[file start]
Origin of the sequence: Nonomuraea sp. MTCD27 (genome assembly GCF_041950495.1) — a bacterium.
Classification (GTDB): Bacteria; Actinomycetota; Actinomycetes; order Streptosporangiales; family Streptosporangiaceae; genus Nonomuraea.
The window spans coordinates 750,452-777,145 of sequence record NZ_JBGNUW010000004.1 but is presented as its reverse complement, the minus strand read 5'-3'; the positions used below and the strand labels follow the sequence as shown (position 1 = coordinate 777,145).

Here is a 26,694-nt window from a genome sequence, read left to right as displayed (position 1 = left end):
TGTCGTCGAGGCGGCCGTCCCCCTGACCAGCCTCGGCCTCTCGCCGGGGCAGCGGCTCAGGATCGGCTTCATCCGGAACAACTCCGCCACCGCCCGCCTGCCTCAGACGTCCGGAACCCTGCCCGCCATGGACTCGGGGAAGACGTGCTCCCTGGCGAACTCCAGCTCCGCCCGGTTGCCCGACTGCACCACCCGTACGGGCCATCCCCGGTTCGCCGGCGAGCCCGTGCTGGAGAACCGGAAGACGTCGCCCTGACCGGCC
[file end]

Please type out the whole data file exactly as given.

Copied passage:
Origin of the sequence: Nonomuraea sp. MTCD27 (genome assembly GCF_041950495.1) — a bacterium.
Classification (GTDB): Bacteria; Actinomycetota; Actinomycetes; order Streptosporangiales; family Streptosporangiaceae; genus Nonomuraea.
The window spans coordinates 750,452-777,145 of sequence record NZ_JBGNUW010000004.1 but is presented as its reverse complement, the minus strand read 5'-3'; the positions used below and the strand labels follow the sequence as shown (position 1 = coordinate 777,145).

Here is a 26,694-nt window from a genome sequence, read left to right as displayed (position 1 = left end):
TGTCGTCGAGGCGGCCGTCCCCCTGACCAGCCTCGGCCTCTCGCCGGGGCAGCGGCTCAGGATCGGCTTCATCCGGAACAACTCCGCCACCGCCCGCCTGCCTCAGACGTCCGGAACCCTGCCCGCCATGGACTCGGGGAAGACGTGCTCCCTGGCGAACTCCAGCTCCGCCCGGTTGCCCGACTGCACCACCCGTACGGGCCATCCCCGGTTCGCCGGCGAGCCCGTGCTGGAGAACCGGAAGACGTCGCCCTGACCGGCC